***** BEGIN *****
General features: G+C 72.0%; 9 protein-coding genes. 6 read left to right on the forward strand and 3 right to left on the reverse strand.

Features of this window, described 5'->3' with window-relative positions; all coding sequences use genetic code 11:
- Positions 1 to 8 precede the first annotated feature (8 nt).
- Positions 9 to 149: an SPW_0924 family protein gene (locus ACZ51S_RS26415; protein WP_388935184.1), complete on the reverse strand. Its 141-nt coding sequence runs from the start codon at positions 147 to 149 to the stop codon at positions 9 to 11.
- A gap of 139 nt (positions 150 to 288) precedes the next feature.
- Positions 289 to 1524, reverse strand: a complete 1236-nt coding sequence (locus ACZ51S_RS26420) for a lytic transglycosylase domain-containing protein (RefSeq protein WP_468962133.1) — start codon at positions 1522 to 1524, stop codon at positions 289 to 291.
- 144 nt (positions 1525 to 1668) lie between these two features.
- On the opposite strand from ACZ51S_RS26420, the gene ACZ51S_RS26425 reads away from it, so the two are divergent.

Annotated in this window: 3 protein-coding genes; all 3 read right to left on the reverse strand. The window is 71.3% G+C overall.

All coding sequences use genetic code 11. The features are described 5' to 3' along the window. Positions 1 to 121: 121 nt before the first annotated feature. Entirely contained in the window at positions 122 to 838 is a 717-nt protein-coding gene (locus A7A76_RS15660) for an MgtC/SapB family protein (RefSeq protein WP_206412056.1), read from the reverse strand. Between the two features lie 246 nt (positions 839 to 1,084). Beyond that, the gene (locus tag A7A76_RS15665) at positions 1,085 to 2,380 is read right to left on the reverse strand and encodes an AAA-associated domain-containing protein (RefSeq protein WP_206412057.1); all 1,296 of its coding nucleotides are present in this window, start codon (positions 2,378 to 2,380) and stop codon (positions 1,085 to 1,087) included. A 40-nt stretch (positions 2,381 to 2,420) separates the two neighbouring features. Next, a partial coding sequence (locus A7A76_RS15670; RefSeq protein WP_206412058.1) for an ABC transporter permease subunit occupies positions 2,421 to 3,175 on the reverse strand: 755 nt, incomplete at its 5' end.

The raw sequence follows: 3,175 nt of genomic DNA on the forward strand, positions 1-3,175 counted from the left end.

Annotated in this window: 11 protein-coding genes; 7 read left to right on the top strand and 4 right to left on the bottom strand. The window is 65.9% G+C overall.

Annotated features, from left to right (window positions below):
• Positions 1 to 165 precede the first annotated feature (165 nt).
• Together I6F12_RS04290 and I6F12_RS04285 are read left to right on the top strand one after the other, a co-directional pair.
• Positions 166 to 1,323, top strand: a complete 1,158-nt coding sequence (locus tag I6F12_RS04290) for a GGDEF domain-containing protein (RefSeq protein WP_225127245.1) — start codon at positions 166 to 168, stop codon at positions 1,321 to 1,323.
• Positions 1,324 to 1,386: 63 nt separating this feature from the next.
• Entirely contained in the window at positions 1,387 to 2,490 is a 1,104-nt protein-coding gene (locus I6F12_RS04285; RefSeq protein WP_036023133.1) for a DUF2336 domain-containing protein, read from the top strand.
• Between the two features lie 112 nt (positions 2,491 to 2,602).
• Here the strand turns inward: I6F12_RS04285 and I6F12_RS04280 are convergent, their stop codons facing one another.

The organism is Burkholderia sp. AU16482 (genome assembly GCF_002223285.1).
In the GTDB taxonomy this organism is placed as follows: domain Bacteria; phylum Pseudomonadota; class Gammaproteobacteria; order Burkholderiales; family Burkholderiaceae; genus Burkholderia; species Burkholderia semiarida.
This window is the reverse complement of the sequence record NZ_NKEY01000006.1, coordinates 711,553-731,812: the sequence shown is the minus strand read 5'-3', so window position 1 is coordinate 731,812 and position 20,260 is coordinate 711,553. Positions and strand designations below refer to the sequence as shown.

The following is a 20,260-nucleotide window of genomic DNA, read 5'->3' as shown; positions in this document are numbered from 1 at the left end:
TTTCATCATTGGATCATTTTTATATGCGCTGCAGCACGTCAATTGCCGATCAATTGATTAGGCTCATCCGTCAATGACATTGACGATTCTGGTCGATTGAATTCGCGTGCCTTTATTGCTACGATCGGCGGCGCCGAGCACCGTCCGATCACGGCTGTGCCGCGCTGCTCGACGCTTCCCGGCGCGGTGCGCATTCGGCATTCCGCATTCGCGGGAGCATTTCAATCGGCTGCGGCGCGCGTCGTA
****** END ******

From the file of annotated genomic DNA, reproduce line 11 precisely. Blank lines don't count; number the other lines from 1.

The raw sequence follows: 3,175 nt of genomic DNA on the forward strand, positions 1-3,175 counted from the left end.